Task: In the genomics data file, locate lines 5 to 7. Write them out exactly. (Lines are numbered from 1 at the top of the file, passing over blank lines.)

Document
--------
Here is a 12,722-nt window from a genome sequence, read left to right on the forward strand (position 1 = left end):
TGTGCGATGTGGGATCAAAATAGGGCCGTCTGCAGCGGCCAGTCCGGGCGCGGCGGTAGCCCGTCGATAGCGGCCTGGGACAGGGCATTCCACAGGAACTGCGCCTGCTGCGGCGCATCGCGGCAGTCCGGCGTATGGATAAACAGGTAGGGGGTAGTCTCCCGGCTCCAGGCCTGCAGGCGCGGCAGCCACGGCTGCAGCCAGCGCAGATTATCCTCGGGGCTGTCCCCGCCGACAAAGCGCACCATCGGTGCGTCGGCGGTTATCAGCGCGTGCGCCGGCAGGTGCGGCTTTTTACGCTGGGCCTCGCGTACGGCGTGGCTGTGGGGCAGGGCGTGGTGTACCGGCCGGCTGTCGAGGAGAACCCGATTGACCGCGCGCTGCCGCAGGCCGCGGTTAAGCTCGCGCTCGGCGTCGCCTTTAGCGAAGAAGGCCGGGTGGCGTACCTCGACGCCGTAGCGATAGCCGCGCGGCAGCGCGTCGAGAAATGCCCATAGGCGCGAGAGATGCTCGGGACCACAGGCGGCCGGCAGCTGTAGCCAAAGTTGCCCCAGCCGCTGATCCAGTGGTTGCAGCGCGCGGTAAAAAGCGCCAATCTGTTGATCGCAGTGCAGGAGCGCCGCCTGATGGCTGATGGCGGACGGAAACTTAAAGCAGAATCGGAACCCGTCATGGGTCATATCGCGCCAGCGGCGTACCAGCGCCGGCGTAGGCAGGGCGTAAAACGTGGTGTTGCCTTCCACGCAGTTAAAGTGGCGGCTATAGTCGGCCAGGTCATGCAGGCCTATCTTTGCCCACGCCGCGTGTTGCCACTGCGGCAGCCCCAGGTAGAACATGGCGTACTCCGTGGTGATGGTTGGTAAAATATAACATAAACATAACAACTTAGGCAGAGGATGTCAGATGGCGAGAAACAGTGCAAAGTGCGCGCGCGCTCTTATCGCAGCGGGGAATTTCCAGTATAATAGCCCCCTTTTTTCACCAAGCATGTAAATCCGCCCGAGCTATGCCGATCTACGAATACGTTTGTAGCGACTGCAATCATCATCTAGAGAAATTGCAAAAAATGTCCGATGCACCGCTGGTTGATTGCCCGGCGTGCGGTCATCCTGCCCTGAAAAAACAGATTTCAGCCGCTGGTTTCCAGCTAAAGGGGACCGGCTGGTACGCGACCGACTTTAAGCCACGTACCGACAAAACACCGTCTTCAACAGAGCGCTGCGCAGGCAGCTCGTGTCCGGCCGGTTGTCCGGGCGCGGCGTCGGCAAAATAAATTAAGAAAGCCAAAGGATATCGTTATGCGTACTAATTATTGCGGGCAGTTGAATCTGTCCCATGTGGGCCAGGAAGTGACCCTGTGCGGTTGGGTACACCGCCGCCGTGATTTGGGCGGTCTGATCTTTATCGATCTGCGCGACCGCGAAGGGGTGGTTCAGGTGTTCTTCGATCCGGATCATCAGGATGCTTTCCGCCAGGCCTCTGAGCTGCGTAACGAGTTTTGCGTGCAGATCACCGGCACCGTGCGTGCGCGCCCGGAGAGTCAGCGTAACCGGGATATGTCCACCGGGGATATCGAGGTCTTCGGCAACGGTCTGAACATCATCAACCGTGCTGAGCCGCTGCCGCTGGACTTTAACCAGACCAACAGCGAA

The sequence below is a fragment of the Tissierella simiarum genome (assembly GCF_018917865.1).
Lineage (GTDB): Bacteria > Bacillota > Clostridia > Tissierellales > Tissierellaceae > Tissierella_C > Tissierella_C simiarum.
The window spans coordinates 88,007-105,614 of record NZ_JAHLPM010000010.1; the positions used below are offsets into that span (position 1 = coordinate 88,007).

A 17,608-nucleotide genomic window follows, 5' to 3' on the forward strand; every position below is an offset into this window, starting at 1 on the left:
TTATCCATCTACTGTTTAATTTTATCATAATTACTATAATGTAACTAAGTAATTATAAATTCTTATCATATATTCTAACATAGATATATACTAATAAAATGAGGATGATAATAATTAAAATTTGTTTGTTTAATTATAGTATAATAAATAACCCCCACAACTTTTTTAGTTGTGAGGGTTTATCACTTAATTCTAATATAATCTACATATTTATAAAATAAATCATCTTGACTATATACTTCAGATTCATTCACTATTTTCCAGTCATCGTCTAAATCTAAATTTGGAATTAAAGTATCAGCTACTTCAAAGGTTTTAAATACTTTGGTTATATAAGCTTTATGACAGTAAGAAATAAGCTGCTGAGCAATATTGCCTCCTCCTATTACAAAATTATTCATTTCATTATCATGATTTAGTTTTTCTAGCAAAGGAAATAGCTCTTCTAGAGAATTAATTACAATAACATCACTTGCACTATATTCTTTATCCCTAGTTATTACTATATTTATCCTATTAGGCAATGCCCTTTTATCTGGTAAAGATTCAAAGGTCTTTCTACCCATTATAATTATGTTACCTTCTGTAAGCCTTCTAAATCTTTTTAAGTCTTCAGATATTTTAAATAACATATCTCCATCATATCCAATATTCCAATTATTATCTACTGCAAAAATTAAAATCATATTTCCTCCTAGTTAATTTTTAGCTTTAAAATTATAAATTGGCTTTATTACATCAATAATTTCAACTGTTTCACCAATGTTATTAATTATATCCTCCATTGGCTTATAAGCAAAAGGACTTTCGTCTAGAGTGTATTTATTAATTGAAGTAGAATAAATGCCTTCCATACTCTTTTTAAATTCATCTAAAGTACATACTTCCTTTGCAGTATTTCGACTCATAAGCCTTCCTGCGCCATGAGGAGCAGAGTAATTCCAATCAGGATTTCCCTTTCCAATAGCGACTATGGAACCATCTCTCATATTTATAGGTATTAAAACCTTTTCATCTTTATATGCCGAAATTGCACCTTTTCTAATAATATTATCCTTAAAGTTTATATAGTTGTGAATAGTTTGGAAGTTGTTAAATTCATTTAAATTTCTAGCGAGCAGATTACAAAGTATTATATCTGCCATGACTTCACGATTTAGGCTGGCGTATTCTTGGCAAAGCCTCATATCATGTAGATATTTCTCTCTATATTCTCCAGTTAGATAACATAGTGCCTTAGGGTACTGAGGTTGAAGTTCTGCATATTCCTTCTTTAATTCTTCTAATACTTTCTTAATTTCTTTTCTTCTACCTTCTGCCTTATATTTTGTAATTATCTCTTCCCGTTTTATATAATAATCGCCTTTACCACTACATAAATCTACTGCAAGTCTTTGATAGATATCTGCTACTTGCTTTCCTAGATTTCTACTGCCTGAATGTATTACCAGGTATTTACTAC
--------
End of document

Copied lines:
The window spans coordinates 88,007-105,614 of record NZ_JAHLPM010000010.1; the positions used below are offsets into that span (position 1 = coordinate 88,007).

A 17,608-nucleotide genomic window follows, 5' to 3' on the forward strand; every position below is an offset into this window, starting at 1 on the left:
TTATCCATCTACTGTTTAATTTTATCATAATTACTATAATGTAACTAAGTAATTATAAATTCTTATCATATATTCTAACATAGATATATACTAATAAAATGAGGATGATAATAATTAAAATTTGTTTGTTTAATTATAGTATAATAAATAACCCCCACAACTTTTTTAGTTGTGAGGGTTTATCACTTAATTCTAATATAATCTACATATTTATAAAATAAATCATCTTGACTATATACTTCAGATTCATTCACTATTTTCCAGTCATCGTCTAAATCTAAATTTGGAATTAAAGTATCAGCTACTTCAAAGGTTTTAAATACTTTGGTTATATAAGCTTTATGACAGTAAGAAATAAGCTGCTGAGCAATATTGCCTCCTCCTATTACAAAATTATTCATTTCATTATCATGATTTAGTTTTTCTAGCAAAGGAAATAGCTCTTCTAGAGAATTAATTACAATAACATCACTTGCACTATATTCTTTATCCCTAGTTATTACTATATTTATCCTATTAGGCAATGCCCTTTTATCTGGTAAAGATTCAAAGGTCTTTCTACCCATTATAATTATGTTACCTTCTGTAAGCCTTCTAAATCTTTTTAAGTCTTCAGATATTTTAAATAACATATCTCCATCATATCCAATATTCCAATTATTATCTACTGCAAAAATTAAAATCATATTTCCTCCTAGTTAATTTTTAGCTTTAAAATTATAAATTGGCTTTATTACATCAATAATTTCAACTGTTTCACCAATGTTATTAATTATATCCTCCATTGGCTTATAAGCAAAAGGACTTTCGTCTAGAGTGTATTTATTAATTGAAGTAGAATAAATGCCTTCCATACTCTTTTTAAATTCATCTAAAGTACATACTTCCTTTGCAGTATTTCGACTCATAAGCCTTCCTGCGCCATGAGGAGCAGAGTAATTCCAATCAGGATTTCCCTTTCCAATAGCGACTATGGAACCATCTCTCATATTTATAGGTATTAAAACCTTTTCATCTTTATATGCCGAAATTGCACCTTTTCTAATAATATTATCCTTAAAGTTTATATAGTTGTGAATAGTTTGGAAGTTGTTAAATTCATTTAAATTTCTAGCGAGCAGATTACAAAGTATTATATCTGCCATGACTTCACGATTTAGGCTGGCGTATTCTTGGCAAAGCCTCATATCATGTAGATATTTCTCTCTATATTCTCCAGTTAGATAACATAGTGCCTTAGGGTACTGAGGTTGAAGTTCTGCATATTCCTTCTTTAATTCTTCTAATACTTTCTTAATTTCTTTTCTTCTACCTTCTGCCTTATATTTTGTAATTATCTCTTCCCGTTTTATATAATAATCGCCTTTACCACTACATAAATCTACTGCAAGTCTTTGATAGATATCTGCTACTTGCTTTCCTAGATTTCTACTGCCTGAATGTATTACCAGGTATTTACTAC